Our last day in Holland as we headed off towards Leer in Germany.  Not the most interesting cycling and crossing the border into German was a bit of a non-event – we’ expected at least a ’Wilkommen in Deutschland’ sign and in the other direction something similar for Holland, but, no, nothing other than a sign with a D – we we’re a bit disappointed to say the least!

It is interesting how quickly you realise you are in a different country – things just change gradually such as house styles, driver behaviour and quality of the roads, which are surprisingly bad in this part of Germany.  Just to say that before we got to the German border we had fantastic fried cod from a fish van parked outside a supermarket in Beerta.  We were cold and hungry getting this far and this little fish van parked outside the Coop was a sight to behold.


Holland you have been good to us, and here are our top takeaways, in no particular order:

1. Most gardens have one or both of a flag pole and a sun dial – don’t even think about putting a flag out on the wrong day, ask Simone what happens!

2. Anyone who says that cycling in Holland is easy has obviously never been there cycling! Yes they have great cycle paths, yes it’s really flat and yes the drivers a courteous, but the wind is a nightmare if you are pedalling into it as we have been.  It’s like one continual hill! Especially difficult with panniers which act like wind breaks, so we feel quite chuffed that we have managed 60km+ each day.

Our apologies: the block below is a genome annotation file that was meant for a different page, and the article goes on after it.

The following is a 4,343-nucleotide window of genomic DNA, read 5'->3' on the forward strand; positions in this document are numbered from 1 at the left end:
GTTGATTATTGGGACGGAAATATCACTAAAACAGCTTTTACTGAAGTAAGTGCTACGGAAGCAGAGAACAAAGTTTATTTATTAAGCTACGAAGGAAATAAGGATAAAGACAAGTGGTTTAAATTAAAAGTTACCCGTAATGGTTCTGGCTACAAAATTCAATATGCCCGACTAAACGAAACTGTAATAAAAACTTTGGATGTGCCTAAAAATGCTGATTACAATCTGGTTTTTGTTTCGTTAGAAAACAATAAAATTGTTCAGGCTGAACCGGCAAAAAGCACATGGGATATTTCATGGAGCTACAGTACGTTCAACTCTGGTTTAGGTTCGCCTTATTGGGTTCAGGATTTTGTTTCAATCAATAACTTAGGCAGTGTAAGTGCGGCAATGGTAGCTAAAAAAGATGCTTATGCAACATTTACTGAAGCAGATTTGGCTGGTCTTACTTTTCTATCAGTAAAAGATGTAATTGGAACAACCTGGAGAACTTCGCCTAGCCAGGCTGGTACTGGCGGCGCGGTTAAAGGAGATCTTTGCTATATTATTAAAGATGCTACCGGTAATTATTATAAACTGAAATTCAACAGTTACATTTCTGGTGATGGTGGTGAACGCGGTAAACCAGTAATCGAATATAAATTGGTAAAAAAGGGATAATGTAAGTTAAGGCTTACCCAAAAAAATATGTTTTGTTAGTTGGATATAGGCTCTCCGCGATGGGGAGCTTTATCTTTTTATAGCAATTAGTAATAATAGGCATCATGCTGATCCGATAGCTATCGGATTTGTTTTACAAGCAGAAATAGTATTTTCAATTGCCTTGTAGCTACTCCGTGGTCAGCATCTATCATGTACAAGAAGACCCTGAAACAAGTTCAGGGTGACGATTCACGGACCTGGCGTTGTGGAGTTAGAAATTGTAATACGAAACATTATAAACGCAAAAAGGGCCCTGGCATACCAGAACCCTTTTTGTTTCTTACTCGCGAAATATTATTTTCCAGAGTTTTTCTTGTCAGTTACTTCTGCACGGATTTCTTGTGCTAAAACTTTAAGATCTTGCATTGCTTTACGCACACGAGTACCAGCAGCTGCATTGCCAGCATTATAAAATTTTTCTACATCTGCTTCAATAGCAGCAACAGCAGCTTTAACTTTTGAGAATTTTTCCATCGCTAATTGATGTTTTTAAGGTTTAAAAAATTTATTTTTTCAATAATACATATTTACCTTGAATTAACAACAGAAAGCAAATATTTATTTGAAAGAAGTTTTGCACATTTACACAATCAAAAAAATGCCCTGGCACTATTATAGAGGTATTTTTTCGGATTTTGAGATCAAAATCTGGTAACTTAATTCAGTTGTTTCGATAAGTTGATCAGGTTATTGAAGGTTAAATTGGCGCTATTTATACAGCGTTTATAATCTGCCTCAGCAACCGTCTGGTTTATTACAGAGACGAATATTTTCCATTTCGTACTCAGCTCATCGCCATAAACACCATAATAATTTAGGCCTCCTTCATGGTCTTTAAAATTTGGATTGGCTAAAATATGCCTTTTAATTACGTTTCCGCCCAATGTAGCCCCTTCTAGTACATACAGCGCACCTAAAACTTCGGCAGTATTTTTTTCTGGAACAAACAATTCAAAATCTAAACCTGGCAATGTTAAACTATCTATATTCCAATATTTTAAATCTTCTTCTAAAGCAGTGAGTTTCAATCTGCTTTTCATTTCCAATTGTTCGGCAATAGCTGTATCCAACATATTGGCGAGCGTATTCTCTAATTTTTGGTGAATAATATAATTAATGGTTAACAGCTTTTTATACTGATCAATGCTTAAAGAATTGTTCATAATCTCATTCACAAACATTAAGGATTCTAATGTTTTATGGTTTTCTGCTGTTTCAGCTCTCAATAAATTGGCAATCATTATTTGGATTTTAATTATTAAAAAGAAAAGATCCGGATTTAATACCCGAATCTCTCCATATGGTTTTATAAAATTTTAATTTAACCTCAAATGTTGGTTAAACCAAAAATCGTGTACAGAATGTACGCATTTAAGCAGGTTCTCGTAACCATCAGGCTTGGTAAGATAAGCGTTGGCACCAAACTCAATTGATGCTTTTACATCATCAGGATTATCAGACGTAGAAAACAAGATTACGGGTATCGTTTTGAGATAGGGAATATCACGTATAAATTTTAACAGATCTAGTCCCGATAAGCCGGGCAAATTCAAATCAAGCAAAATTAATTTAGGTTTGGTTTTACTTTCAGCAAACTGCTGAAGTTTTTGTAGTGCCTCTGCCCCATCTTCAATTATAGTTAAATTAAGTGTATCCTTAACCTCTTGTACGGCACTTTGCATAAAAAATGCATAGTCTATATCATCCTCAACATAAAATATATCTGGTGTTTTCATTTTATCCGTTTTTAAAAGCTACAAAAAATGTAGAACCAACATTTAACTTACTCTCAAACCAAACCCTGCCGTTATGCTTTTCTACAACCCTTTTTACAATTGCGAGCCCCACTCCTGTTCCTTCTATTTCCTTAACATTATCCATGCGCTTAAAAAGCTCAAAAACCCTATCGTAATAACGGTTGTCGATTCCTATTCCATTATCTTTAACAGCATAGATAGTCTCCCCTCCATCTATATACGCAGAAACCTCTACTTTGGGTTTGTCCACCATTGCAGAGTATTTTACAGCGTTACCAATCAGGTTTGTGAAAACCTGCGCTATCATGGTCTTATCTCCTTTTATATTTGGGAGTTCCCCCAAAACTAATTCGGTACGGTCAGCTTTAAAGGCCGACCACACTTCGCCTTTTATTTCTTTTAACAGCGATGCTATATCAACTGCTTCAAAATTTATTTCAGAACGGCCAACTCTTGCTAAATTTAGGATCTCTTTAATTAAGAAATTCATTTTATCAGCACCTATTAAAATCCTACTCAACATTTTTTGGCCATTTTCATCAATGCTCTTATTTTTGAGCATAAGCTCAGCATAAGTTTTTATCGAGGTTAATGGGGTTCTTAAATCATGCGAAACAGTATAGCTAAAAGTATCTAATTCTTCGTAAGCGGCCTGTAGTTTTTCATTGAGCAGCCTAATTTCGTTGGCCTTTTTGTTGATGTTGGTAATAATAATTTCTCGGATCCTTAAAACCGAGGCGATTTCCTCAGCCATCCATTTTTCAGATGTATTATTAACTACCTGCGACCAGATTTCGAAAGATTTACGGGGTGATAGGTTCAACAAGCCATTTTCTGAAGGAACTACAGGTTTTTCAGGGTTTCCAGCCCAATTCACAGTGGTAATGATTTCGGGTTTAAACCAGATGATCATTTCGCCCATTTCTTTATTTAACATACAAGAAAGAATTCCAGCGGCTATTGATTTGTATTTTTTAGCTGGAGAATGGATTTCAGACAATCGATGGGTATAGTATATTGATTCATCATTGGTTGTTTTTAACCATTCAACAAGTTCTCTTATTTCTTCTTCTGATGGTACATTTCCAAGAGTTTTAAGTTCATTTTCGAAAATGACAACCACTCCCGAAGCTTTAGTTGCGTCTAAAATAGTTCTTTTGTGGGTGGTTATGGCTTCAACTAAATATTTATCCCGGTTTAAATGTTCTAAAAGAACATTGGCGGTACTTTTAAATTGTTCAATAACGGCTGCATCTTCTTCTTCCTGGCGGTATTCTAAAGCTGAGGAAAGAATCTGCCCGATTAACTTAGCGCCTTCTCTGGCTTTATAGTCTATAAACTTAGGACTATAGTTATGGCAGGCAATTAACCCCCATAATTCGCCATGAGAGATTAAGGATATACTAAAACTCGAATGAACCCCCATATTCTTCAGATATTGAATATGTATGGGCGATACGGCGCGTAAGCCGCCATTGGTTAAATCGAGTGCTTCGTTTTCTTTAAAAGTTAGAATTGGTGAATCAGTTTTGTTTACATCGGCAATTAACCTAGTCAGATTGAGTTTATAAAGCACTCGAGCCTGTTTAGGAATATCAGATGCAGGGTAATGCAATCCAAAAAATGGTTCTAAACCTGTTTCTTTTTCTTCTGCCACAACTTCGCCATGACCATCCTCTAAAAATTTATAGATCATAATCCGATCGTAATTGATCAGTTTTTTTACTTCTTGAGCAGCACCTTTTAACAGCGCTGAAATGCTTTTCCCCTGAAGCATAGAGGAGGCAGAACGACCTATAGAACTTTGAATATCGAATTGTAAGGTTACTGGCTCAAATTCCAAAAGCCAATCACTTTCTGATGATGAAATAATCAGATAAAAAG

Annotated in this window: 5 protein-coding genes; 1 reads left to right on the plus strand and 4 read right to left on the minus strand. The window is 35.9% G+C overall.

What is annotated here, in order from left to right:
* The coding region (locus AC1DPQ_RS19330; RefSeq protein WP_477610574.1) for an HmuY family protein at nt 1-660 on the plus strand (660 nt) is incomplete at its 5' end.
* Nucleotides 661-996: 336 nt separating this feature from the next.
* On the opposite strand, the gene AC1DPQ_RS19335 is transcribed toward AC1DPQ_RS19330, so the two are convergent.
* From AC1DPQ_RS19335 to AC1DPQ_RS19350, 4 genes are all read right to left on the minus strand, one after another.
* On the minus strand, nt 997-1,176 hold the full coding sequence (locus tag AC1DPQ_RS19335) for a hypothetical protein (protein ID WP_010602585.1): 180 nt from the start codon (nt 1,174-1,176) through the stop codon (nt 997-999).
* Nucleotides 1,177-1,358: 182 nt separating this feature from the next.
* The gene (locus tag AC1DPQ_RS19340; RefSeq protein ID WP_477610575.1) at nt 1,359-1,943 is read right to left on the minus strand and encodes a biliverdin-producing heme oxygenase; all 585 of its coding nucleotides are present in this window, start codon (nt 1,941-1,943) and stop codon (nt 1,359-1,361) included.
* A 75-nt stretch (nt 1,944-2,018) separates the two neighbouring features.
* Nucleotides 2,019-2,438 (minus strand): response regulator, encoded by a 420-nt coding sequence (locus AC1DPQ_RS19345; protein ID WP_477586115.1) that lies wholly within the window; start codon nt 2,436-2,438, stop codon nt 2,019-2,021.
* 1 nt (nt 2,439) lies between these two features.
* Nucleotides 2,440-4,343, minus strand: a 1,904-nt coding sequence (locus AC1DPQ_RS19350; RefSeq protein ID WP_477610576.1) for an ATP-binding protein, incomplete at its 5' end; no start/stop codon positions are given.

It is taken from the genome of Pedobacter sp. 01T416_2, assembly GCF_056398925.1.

3. Apart from hills, the landscape has everything – commercial seaside resorts, sand dunes and quiet pastel cycling party’s, wetlands, forests – honestly it has something for everyone.  Well worth a visit.

4. Supermarkets don’t serve cold beers…

5. People are genuinely lovely and here’s a perfect example: we got ourselves onto a bit of a main road and didn’t really notice to be honest until a little old man pulled up in front of us, got out of his car and started pointing.  He got that we were just stupid tourists, so followed behind us with his hazard lights flashing, until we got onto a cycle track and then waved us off.  His good deed done for the day!

6. Bread…every breakfast and lunch meal seems to come with bread.  Not recommended for coeliacs or those on low-carb diets 🙂

7. Bairbre, Simone and Annemarie…every country should have such great hosts.

8.  True to stereotype, everybody in this country cycles and it is a sight to behold. All ages, shapes, sizes all on bikes – and it‘s not all fitness related.  It’s as much to get around as it is to keep fit.  Every country could learn from the Dutch in this way, but to be fair they have the cycle networks to support it.

So that’s it.  Holland we wlll miss you –  you have been a great start to our adventure and we will definitely be back!




  1. Comment by Bairbre

    Bairbre Reply 13 April 2018 at 5:00 pm

    Holland will miss you 2 too!

  2. Comment by Rowan

    Rowan Reply 13 April 2018 at 9:42 am

    How are the thighs looking?

    • Comment by Martina

      Martina Reply 14 April 2018 at 10:36 am

      Getting Bigger by the day!